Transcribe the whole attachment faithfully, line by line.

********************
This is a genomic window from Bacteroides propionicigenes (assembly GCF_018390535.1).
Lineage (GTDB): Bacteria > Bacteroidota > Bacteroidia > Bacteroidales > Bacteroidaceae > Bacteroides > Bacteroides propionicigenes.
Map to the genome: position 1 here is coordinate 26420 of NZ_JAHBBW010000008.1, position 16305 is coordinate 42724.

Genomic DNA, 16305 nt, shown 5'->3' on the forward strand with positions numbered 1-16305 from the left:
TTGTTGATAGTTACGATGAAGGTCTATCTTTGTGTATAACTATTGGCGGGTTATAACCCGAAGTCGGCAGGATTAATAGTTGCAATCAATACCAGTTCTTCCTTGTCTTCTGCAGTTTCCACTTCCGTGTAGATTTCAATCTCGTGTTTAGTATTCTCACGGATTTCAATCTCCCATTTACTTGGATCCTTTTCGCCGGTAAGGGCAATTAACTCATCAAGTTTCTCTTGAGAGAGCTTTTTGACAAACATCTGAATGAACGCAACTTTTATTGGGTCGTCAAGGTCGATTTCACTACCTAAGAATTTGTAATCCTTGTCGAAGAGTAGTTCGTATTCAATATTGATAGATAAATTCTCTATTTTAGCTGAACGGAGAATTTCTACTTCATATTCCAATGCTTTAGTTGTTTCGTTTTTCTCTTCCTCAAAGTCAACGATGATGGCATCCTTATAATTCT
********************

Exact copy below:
This is a genomic window from Bacteroides propionicigenes (assembly GCF_018390535.1).
Lineage (GTDB): Bacteria > Bacteroidota > Bacteroidia > Bacteroidales > Bacteroidaceae > Bacteroides > Bacteroides propionicigenes.
Map to the genome: position 1 here is coordinate 26420 of NZ_JAHBBW010000008.1, position 16305 is coordinate 42724.

Genomic DNA, 16305 nt, shown 5'->3' on the forward strand with positions numbered 1-16305 from the left:
TTGTTGATAGTTACGATGAAGGTCTATCTTTGTGTATAACTATTGGCGGGTTATAACCCGAAGTCGGCAGGATTAATAGTTGCAATCAATACCAGTTCTTCCTTGTCTTCTGCAGTTTCCACTTCCGTGTAGATTTCAATCTCGTGTTTAGTATTCTCACGGATTTCAATCTCCCATTTACTTGGATCCTTTTCGCCGGTAAGGGCAATTAACTCATCAAGTTTCTCTTGAGAGAGCTTTTTGACAAACATCTGAATGAACGCAACTTTTATTGGGTCGTCAAGGTCGATTTCACTACCTAAGAATTTGTAATCCTTGTCGAAGAGTAGTTCGTATTCAATATTGATAGATAAATTCTCTATTTTAGCTGAACGGAGAATTTCTACTTCATATTCCAATGCTTTAGTTGTTTCGTTTTTCTCTTCCTCAAAGTCAACGATGATGGCATCCTTATAATTCT